According to predictions made using the TargetScan database (release 7.2;, a putative miR-338-3p-binding site was identified in the 3′-untranslated region (3′-UTR) of the HOXA3 gene. The HOXA3 wild-type (WT) 3′-UTR sequence and a mutant version (MT) were amplified via PCR and cloned into the pGL3 dual-luciferase reporter vector (Promega Corporation) to create pGL3-HOXA3-3′-UTR-WT (WT vector) and pGL3-HOXA3-3′-UTR-MT (MT vector). Source of the DNA was human HOXA3 cDNA; polymerase: Pyrobest DNA polymerase (Fermentas; Thermo Fisher Scientific, Inc.). The primers used were: WT, forward, 5′-CCGCTCGAGGAGCCAGGAGTCACTAGG-3′, and reverse, 5′-TAAGCGGCCGCTTGTTTTCAGAACGTGAG-3′. The PCR settings were 94°C for 3 min; 35 cycles at 94°C for 30 sec, 55°C for 30 sec and 72°C for 30 sec; terminated at 72°C for 5 min. SUP-T1 cells in the logarithmic growth phase were seeded into 96-well plates at 1.5×104 cells/well, and co-transfected with the 100 ng WT or 100 ng MT vector and one of the 50 nM miRNA or 150 nM inhibitor (miR-338-3p mimics, NC, miR-338-3p inhibitor or inhibitor NC) using Attractene Transfection Reagent (Qiagen, Inc.). Following incubation for 48 h, the ratio of firefly to Renilla luciferase activity was determined using a dual-luciferase reporter system, according to the manufacturer's protocols (Promega Corporation).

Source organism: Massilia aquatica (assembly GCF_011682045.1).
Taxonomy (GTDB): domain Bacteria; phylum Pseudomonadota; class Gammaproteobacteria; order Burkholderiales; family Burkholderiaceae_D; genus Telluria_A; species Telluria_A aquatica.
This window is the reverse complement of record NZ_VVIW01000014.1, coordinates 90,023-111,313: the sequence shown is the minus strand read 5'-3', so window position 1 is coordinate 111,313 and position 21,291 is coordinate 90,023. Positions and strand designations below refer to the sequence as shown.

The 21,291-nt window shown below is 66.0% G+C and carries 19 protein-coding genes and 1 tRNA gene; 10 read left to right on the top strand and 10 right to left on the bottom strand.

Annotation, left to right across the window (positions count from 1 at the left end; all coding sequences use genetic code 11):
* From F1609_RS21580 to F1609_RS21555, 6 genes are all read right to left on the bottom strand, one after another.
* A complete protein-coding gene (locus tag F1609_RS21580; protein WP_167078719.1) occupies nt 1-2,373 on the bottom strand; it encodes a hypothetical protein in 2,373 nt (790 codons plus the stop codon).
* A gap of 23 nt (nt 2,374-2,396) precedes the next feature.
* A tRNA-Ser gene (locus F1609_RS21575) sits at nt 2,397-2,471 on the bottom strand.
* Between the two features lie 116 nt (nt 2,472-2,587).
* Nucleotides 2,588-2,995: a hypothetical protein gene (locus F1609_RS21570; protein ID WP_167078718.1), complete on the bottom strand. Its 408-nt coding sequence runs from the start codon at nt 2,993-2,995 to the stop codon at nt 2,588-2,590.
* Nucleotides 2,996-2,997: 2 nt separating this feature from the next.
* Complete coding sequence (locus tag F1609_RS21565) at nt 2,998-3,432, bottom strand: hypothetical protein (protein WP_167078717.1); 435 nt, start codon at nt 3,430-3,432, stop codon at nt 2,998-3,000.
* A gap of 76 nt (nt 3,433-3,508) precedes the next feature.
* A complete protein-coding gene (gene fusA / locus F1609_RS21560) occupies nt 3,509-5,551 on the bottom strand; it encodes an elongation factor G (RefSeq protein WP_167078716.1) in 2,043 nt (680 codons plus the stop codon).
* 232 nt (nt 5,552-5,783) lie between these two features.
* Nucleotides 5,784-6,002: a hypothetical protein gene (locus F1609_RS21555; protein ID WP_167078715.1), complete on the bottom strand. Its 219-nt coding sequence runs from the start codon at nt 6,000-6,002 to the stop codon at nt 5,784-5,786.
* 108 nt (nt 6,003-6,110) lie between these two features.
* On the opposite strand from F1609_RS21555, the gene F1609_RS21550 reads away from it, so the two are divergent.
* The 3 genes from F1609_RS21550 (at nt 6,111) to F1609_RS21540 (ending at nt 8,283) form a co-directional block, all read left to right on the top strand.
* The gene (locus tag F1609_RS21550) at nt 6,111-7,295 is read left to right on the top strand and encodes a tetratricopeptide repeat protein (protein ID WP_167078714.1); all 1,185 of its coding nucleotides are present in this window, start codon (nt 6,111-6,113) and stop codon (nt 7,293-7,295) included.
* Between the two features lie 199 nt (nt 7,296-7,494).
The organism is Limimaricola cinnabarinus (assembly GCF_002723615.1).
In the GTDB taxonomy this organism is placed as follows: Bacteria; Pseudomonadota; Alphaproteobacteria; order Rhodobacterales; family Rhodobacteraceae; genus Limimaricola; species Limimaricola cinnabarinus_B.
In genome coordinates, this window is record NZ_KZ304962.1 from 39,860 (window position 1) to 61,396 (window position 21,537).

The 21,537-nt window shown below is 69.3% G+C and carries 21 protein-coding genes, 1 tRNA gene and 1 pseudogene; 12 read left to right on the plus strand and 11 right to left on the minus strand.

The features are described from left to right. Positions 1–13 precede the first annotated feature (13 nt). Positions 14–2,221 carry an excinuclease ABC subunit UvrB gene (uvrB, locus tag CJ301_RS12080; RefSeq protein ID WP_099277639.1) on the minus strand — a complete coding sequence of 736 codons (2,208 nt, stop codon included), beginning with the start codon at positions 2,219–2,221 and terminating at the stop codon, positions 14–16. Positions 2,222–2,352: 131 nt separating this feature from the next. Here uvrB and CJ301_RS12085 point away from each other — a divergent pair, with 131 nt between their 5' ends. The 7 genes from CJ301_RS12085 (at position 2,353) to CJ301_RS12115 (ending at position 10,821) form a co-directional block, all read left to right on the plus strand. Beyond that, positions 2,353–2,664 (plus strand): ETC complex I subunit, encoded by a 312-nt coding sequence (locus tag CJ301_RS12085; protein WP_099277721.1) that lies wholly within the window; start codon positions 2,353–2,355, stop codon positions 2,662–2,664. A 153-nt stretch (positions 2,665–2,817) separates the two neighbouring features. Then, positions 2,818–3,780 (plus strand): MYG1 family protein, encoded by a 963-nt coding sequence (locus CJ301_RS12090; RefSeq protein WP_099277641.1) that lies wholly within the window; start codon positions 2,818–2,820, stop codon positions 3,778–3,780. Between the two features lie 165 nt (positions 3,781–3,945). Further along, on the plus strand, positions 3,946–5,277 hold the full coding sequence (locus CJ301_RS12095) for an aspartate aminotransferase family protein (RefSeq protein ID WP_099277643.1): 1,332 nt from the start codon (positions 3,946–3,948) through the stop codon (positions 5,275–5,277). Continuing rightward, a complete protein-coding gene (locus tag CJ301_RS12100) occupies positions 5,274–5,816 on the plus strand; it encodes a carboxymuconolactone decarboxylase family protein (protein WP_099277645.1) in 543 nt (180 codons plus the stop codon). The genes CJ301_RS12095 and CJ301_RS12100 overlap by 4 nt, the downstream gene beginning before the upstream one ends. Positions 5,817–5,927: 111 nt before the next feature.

Western blotting